Cyclone vs. Tsunami
What is the difference between a cyclone and a tsunami?
Two natural phenomena that cause great destruction and death in the world are cyclones and tsunamis. They are completely different in the manner in which they form and the manner in which they may landfall. A cyclone develops over the warm waters in the tropical regions of the world and develops as wind blows in a circular movement around an area of atmospheric pressure. A tsunami develops under the water as a result of an earthquake, a landslide, the eruption of a volcano or any type of disturbance that would cause a shift to occur in the ocean floor.
Any type of major agitation under the surface of the water can spark a tsunami. The cause could even be the recession of water as it pulls back from the shoreline. A tsunami can occur anywhere in the world but according to the records that have been kept for these natural occurrences, the majority of them have been in the Pacific regions of the world. The word is Japanese in origin. It comes from the words “tsu , which means harbor and “nami”, which means rains. The occurrence can be accurately predicted and the people living in the area warned to evacuate to higher ground, especially if the information about the magnitude and the location of the earthquake is available. In textbooks, you may see that a tsunami is called a seismic sea wave.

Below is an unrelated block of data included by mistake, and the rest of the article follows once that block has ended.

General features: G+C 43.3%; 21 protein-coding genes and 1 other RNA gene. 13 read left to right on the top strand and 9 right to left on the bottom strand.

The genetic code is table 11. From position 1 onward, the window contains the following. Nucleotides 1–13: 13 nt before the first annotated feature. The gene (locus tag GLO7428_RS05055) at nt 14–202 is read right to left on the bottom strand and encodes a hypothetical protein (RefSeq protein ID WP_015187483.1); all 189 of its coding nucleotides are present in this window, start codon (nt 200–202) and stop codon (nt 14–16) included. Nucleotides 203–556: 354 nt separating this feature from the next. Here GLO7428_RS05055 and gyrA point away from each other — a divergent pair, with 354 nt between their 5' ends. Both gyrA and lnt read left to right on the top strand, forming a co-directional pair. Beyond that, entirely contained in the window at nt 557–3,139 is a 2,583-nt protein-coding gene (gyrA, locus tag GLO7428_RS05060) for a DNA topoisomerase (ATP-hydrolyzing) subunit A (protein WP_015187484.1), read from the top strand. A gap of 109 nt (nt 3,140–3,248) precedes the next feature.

A cyclone, though, has winds that swirl inward. The winds of a cyclone can rotate clockwise or counter clockwise. Cyclones can occur anywhere and there is no specific area that is more prone to them than any other. There are six main types of cyclones and they are known by different names depending on the part of the world in which they occur:
- Polar low
This information shows how important the work of seismologists and geologists is in making sure that people living along the coasts of countries are safe.